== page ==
This unpredictable environment led to the restructuring of global supply chains with a more protectionist approach, giving rise to nearshoring and allied shoring policies and changing the course of globalisation.

As foreign direct investment flow is gradually shifting to geopolitically close countries, global trade is moving from a bipolar structure to a multipolar one.

This means an imminent need for new destinations and alternative transport corridors.

The air cargo logistics industry needs to adapt to the changing demand quickly and flexibly with new routes and diversified services.

Although diversifying services is important, the air cargo industry should also focus on protecting its strong position in core value markets.

While high-volume commodities are usually carried by sea/rail or road, air cargo can offer tailor-made solutions for niche sectors such as valuables, perishables, time-critical cargo, and express delivery.

This article continues after the below picture…

Air cargo loading
Air cargo offers tailor-made solutions for niche sectors such as valuables and perishables. Credit: Wolfgang/Adobe Stock

Today, no business is just booking freight with the airline – it is a door-to-door service, and such special cargoes need to be carried before or after the airfreight with the same sensitivity and care.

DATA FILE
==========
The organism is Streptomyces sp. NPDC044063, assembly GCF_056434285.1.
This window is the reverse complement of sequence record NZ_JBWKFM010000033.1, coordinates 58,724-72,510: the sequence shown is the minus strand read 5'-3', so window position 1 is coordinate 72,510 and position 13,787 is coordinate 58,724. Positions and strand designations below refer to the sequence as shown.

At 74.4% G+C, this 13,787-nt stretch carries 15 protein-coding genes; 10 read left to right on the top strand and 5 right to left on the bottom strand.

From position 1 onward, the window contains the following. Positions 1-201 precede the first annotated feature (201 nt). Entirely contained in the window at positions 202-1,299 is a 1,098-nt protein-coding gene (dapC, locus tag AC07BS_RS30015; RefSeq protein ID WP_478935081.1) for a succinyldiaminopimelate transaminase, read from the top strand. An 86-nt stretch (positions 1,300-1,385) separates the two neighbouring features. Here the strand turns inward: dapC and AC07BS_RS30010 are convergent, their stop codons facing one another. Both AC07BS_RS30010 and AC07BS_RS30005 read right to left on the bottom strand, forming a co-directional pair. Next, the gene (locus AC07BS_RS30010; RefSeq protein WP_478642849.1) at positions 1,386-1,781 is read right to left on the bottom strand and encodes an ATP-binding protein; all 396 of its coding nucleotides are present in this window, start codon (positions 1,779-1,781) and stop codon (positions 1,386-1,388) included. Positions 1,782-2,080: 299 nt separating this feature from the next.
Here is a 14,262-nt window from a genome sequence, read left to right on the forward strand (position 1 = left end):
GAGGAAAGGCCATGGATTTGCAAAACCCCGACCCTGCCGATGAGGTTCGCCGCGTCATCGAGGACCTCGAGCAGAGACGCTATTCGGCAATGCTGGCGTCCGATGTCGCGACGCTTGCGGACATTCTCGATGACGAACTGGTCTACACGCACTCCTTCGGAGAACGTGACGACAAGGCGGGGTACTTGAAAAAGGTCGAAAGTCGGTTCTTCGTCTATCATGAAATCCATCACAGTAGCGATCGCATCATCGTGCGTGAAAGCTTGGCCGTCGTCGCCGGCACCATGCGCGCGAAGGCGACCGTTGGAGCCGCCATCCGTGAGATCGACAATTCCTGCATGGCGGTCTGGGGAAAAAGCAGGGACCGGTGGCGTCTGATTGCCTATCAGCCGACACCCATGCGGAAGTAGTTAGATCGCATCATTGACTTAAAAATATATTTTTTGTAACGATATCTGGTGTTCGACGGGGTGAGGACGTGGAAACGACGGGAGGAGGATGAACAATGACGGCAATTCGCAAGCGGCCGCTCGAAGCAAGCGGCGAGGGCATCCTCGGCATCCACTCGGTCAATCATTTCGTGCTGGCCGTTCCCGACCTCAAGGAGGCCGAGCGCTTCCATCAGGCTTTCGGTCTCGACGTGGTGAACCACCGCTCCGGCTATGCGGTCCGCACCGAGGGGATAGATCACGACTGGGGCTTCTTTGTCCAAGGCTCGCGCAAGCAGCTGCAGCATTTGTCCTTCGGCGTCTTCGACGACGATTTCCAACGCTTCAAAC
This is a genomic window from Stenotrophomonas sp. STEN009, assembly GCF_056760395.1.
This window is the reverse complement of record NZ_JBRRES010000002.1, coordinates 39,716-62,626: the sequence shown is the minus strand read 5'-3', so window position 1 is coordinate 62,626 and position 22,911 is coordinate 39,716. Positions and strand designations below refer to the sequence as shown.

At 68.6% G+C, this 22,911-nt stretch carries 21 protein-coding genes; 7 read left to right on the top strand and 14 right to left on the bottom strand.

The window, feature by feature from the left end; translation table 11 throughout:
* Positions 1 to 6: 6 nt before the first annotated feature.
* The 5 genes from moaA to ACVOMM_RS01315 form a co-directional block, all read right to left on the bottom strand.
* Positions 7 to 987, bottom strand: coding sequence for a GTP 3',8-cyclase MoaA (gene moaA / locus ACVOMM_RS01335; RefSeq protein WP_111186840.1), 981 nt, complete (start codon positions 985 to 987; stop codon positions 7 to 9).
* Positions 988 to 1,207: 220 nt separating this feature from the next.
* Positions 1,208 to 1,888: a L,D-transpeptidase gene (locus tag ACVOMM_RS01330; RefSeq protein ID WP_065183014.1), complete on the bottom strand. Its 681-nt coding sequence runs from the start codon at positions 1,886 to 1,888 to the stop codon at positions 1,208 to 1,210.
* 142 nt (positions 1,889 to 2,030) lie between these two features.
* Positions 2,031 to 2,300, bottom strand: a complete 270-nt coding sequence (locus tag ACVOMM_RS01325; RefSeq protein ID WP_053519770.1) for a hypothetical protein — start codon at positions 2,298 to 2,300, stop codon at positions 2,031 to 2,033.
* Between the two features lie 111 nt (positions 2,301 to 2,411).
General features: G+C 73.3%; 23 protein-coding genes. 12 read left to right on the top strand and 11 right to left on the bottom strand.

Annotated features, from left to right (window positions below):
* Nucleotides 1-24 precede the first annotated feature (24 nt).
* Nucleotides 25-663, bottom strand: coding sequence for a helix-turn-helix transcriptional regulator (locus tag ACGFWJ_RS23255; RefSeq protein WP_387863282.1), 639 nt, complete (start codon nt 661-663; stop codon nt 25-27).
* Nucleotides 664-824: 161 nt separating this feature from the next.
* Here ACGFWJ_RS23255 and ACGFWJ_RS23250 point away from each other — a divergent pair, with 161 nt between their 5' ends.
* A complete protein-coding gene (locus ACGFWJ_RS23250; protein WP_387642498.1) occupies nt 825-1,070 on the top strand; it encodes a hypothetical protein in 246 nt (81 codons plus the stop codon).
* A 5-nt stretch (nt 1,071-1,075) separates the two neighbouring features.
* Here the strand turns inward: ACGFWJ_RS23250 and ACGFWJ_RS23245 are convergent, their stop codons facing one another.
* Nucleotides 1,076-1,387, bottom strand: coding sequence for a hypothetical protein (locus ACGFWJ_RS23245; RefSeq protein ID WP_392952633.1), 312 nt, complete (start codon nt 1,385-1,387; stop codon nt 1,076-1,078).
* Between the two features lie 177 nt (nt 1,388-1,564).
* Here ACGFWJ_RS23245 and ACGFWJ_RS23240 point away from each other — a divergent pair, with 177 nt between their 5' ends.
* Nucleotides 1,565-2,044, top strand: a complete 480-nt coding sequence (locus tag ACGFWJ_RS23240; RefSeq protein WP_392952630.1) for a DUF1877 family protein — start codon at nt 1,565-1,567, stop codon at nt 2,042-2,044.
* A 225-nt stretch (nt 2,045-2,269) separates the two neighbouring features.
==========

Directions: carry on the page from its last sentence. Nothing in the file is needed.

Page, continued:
Therefore, forwarders and air carriers should design products for customers to grow together.

The ongoing rise of e-commerce also brings growth opportunities for air cargo; however, the industry must be ready to respond to increasing capacity demand and improve its operational efficiency with state-of-the-art technology and infrastructure.

Other core challenges include regulatory compliance and keeping up with the changing regulations and sustainability imperatives.

The industry players should be prepared as more stringent regulations and impositions might be on the way to help reduce the environmental impact and carbon emissions caused by air freight.

SME forwarders are vital contributors to the air cargo logistics industry due to their flexibility, regional expertise, personalised service, cost-efficiency, niche market focus, collaborative networks, innovation, and their role in fostering healthy competition.

Their presence enhances the overall resilience and responsiveness of the air cargo supply chain.

In what ways will FIATA support and encourage members to adopt innovative practices that align with the evolving needs of the air cargo industry?

Our strategy is to leverage digitalisation, automation, and technology to drive innovation in the industry.

FIATA has been working to ensure collaboration between governments and industry stakeholders to standardise the digitalisation of international trade.

Adoption of digital documentation and electronic customs clearance systems, for example, can enhance regulatory compliance and expedite trade processes.

We encourage the usage of standard digital templates and digitally signed documents.